Existing reactors cannot use more than a small portion of the available nuclear fuel. The resulting energy surplus can only be captured if spent fuel is reprocessed and recycled into the fuel cycle. Improving reactor design or providing better options for reprocessing and reusing nuclear fuel would reduce hazardous waste levels and result in better use of available uranium resources.
Nuclear reactor development is divided into generations. Modern reactors in operation today belong to Generation lll. Generation III + reactors, connecting modern technology with the technology of tomorrow, are already under construction.
Future technological developments include Generation IV, which will not be put into operation until several decades from now.
Fusion energy is based on combining two light nuclei to form a new, heavier nucleus. The fusion creates large amounts of energy in the form of heat that can be used to produce electricity.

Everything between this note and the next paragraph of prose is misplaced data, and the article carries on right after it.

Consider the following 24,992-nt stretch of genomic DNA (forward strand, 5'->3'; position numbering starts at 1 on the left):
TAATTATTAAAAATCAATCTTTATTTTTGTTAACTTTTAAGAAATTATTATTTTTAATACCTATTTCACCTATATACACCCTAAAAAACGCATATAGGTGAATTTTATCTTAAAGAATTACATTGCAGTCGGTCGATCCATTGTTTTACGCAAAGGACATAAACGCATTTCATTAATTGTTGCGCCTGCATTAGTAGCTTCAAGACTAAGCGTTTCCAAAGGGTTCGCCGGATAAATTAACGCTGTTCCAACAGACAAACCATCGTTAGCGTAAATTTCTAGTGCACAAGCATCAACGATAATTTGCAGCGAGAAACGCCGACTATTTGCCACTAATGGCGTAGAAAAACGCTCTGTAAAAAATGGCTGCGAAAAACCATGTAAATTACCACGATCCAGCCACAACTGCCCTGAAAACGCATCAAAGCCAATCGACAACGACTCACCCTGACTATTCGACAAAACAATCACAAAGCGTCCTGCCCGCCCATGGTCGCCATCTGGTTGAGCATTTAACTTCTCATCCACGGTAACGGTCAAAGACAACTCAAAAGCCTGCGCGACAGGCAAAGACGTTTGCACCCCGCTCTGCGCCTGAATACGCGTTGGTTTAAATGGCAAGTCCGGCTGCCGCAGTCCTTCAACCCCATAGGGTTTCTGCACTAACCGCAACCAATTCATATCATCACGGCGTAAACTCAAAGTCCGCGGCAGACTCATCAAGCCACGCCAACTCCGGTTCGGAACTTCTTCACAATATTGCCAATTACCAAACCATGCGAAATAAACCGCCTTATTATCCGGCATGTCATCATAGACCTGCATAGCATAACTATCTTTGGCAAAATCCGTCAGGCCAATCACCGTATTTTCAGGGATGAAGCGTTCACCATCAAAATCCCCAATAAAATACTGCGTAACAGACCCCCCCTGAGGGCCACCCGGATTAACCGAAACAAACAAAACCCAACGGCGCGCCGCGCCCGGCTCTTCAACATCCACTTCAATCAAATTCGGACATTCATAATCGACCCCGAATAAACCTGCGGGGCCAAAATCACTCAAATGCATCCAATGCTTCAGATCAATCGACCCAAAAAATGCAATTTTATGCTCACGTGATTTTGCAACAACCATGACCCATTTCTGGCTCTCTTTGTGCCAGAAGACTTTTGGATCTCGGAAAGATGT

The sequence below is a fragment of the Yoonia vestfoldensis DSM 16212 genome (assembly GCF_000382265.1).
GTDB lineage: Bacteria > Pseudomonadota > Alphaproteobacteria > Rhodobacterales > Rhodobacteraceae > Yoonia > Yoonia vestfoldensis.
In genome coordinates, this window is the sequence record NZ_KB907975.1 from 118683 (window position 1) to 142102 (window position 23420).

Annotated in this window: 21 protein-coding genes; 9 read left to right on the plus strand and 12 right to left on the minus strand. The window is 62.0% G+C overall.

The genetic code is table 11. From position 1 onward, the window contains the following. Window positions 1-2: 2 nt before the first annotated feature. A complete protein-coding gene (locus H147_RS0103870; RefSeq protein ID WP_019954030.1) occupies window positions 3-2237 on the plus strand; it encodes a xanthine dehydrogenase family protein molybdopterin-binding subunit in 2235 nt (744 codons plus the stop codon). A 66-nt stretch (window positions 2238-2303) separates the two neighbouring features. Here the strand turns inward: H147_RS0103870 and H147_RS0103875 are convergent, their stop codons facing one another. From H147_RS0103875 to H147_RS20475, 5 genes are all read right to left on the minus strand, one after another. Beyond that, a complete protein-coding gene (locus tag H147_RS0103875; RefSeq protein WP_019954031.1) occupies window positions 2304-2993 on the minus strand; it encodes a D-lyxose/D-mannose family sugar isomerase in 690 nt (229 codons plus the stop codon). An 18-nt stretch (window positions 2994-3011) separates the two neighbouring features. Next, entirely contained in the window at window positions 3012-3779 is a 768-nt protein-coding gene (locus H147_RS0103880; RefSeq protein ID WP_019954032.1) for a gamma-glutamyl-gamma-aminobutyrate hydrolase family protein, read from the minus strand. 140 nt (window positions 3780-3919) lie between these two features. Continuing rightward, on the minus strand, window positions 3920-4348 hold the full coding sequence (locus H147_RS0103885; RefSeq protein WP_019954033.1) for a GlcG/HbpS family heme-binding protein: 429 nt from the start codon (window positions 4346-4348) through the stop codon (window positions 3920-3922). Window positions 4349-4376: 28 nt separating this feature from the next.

The advantages of fusion power are its potential to generate exceptionally large amounts of energy, powered by inexpensive, ordinary materials, and the fact that it leaves no hazardous waste behind. The disadvantage is that it requires extremely high temperatures, which are difficult to control. Fusion power research has been conducted since the 1950s, but when and if fusion power will become commercially viable remains unclear.